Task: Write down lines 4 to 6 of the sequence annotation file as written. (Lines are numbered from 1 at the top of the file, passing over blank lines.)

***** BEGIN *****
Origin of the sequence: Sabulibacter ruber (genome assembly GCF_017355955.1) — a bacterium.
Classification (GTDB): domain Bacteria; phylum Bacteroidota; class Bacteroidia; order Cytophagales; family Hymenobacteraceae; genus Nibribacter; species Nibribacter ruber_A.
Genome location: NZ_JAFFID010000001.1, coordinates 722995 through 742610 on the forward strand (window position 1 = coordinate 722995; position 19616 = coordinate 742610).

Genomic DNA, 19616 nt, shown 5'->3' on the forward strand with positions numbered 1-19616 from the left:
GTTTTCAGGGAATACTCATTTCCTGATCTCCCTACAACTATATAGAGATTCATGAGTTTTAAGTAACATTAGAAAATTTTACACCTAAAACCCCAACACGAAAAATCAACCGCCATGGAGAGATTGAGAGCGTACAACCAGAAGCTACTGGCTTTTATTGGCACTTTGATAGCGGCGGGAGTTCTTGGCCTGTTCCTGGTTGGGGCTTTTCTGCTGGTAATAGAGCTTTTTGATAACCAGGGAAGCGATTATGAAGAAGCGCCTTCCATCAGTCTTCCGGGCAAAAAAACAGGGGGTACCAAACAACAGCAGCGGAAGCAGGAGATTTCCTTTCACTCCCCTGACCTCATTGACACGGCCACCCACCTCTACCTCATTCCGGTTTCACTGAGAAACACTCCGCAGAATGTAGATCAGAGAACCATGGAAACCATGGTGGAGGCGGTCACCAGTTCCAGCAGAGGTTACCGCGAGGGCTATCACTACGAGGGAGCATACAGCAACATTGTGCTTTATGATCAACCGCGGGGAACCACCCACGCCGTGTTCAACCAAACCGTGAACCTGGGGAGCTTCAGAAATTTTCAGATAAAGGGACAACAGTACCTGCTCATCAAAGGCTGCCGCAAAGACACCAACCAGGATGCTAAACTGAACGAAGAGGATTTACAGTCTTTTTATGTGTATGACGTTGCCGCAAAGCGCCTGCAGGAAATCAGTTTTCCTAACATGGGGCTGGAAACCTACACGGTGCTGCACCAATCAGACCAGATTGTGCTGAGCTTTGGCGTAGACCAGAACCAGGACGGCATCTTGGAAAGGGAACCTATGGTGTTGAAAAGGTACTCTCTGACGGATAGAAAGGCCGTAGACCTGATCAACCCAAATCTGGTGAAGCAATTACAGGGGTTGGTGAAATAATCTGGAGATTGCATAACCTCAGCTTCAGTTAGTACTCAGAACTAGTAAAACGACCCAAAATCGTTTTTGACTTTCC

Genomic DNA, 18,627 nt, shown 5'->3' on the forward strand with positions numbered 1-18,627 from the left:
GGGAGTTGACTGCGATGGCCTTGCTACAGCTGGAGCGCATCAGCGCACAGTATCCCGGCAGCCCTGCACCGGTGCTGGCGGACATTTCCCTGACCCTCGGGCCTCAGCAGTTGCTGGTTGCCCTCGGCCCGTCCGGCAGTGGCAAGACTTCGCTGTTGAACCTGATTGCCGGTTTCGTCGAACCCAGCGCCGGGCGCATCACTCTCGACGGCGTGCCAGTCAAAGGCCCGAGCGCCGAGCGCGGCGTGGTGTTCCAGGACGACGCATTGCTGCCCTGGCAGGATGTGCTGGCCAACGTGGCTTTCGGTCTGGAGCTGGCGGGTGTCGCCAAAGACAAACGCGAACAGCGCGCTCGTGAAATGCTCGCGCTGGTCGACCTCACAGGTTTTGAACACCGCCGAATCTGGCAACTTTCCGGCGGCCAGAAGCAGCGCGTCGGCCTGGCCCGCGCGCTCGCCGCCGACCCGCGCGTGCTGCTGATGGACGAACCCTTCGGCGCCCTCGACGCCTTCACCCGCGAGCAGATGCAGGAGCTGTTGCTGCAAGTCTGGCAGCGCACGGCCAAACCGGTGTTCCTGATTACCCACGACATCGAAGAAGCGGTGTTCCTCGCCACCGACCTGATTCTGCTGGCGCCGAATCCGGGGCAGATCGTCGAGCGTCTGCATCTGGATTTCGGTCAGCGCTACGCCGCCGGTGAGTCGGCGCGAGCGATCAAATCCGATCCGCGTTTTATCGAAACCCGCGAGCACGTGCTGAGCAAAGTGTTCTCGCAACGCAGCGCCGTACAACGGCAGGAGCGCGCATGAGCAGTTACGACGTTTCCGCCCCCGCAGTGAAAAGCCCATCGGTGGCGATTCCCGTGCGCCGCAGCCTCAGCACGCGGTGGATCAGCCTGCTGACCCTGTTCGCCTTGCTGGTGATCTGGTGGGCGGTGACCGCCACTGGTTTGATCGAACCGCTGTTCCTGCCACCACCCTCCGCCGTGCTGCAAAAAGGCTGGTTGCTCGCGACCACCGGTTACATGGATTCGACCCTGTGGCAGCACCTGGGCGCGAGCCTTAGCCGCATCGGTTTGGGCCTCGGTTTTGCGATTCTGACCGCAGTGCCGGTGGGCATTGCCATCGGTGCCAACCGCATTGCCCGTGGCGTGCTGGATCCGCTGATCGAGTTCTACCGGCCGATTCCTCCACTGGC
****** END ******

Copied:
Genomic DNA, 19616 nt, shown 5'->3' on the forward strand with positions numbered 1-19616 from the left:
GTTTTCAGGGAATACTCATTTCCTGATCTCCCTACAACTATATAGAGATTCATGAGTTTTAAGTAACATTAGAAAATTTTACACCTAAAACCCCAACACGAAAAATCAACCGCCATGGAGAGATTGAGAGCGTACAACCAGAAGCTACTGGCTTTTATTGGCACTTTGATAGCGGCGGGAGTTCTTGGCCTGTTCCTGGTTGGGGCTTTTCTGCTGGTAATAGAGCTTTTTGATAACCAGGGAAGCGATTATGAAGAAGCGCCTTCCATCAGTCTTCCGGGCAAAAAAACAGGGGGTACCAAACAACAGCAGCGGAAGCAGGAGATTTCCTTTCACTCCCCTGACCTCATTGACACGGCCACCCACCTCTACCTCATTCCGGTTTCACTGAGAAACACTCCGCAGAATGTAGATCAGAGAACCATGGAAACCATGGTGGAGGCGGTCACCAGTTCCAGCAGAGGTTACCGCGAGGGCTATCACTACGAGGGAGCATACAGCAACATTGTGCTTTATGATCAACCGCGGGGAACCACCCACGCCGTGTTCAACCAAACCGTGAACCTGGGGAGCTTCAGAAATTTTCAGATAAAGGGACAACAGTACCTGCTCATCAAAGGCTGCCGCAAAGACACCAACCAGGATGCTAAACTGAACGAAGAGGATTTACAGTCTTTTTATGTGTATGACGTTGCCGCAAAGCGCCTGCAGGAAATCAGTTTTCCTAACATGGGGCTGGAAACCTACACGGTGCTGCACCAATCAGACCAGATTGTGCTGAGCTTTGGCGTAGACCAGAACCAGGACGGCATCTTGGAAAGGGAACCTATGGTGTTGAAAAGGTACTCTCTGACGGATAGAAAGGCCGTAGACCTGATCAACCCAAATCTGGTGAAGCAATTACAGGGGTTGGTGAAATAATCTGGAGATTGCATAACCTCAGCTTCAGTTAGTACTCAGAACTAGTAAAACGACCCAAAATCGTTTTTGACTTTCC

Genomic DNA, 18,627 nt, shown 5'->3' on the forward strand with positions numbered 1-18,627 from the left: